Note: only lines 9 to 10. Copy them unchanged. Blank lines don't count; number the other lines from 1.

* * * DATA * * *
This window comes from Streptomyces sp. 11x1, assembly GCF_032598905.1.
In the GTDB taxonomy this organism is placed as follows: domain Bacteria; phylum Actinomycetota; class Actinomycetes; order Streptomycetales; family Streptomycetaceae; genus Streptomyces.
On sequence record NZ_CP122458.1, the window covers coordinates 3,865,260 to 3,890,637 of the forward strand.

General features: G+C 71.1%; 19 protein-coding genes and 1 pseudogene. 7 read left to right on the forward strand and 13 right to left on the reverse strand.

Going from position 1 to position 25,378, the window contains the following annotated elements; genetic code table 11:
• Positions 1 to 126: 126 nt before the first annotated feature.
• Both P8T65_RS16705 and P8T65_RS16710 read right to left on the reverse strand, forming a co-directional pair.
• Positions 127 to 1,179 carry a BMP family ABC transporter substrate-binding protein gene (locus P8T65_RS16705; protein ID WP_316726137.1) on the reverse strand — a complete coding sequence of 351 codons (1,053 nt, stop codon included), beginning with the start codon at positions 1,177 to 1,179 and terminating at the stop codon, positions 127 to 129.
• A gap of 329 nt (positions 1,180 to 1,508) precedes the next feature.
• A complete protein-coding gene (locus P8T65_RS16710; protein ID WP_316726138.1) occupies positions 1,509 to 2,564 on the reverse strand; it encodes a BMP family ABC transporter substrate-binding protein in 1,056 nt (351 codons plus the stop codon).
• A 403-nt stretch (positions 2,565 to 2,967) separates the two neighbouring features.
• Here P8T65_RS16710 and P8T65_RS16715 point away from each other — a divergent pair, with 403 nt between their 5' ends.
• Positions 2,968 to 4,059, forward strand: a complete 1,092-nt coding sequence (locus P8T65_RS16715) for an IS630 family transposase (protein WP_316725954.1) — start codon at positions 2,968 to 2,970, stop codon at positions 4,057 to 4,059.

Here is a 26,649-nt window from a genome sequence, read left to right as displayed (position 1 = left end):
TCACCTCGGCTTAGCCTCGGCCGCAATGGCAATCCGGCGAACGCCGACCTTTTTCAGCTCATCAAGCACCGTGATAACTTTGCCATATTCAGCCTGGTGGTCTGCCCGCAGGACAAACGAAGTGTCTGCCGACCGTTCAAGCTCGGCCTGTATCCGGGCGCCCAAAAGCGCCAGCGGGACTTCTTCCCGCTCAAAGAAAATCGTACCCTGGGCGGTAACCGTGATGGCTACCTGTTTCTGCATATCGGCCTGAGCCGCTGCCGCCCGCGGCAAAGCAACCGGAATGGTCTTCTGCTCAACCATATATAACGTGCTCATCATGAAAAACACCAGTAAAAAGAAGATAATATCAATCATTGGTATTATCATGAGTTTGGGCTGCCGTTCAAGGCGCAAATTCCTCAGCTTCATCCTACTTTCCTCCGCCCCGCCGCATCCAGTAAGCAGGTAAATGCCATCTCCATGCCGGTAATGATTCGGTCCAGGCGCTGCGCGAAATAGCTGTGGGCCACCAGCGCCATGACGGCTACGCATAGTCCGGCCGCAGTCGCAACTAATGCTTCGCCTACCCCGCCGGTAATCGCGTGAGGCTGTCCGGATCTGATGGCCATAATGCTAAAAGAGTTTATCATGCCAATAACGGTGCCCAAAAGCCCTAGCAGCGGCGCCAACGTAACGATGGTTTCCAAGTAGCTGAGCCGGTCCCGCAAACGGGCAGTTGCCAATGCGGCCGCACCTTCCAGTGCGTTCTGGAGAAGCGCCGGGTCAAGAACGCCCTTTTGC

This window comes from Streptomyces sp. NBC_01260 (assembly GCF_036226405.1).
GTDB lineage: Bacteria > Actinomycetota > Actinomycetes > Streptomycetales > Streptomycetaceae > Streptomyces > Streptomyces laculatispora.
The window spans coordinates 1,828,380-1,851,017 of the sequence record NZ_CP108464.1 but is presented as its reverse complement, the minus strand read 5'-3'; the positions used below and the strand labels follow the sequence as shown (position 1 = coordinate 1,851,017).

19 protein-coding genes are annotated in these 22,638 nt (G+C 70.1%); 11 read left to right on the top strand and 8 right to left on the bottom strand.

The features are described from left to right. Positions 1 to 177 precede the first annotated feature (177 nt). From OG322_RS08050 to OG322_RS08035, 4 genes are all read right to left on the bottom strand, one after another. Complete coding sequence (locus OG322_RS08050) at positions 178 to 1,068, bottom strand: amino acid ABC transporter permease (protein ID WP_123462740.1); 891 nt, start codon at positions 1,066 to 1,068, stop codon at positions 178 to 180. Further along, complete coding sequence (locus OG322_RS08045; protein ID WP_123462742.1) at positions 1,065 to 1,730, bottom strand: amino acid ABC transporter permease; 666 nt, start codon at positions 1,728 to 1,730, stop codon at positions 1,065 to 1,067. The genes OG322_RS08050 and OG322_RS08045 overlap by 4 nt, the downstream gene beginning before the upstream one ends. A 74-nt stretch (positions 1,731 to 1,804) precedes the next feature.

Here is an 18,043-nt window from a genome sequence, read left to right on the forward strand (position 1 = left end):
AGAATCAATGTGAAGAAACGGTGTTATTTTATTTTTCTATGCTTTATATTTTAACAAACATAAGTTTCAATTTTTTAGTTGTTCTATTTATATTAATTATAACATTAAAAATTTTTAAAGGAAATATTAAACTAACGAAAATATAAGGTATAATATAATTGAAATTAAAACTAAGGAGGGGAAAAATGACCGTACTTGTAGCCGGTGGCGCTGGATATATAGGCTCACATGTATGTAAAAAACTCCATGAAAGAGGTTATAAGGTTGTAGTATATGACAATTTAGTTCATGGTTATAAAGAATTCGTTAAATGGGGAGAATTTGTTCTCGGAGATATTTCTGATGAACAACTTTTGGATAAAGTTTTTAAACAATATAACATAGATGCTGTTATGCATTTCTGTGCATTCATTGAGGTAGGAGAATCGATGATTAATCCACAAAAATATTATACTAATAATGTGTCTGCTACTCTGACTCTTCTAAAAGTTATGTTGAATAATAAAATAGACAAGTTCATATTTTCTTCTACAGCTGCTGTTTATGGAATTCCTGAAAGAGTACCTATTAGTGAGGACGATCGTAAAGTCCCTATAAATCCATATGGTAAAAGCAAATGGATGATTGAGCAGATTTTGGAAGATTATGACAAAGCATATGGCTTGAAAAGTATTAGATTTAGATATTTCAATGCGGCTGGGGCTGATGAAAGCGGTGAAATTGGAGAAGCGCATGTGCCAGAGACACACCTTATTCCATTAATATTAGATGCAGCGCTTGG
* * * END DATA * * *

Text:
• A gap of 329 nt (positions 1,180 to 1,508) precedes the next feature.
• A complete protein-coding gene (locus P8T65_RS16710; protein ID WP_316726138.1) occupies positions 1,509 to 2,564 on the reverse strand; it encodes a BMP family ABC transporter substrate-binding protein in 1,056 nt (351 codons plus the stop codon).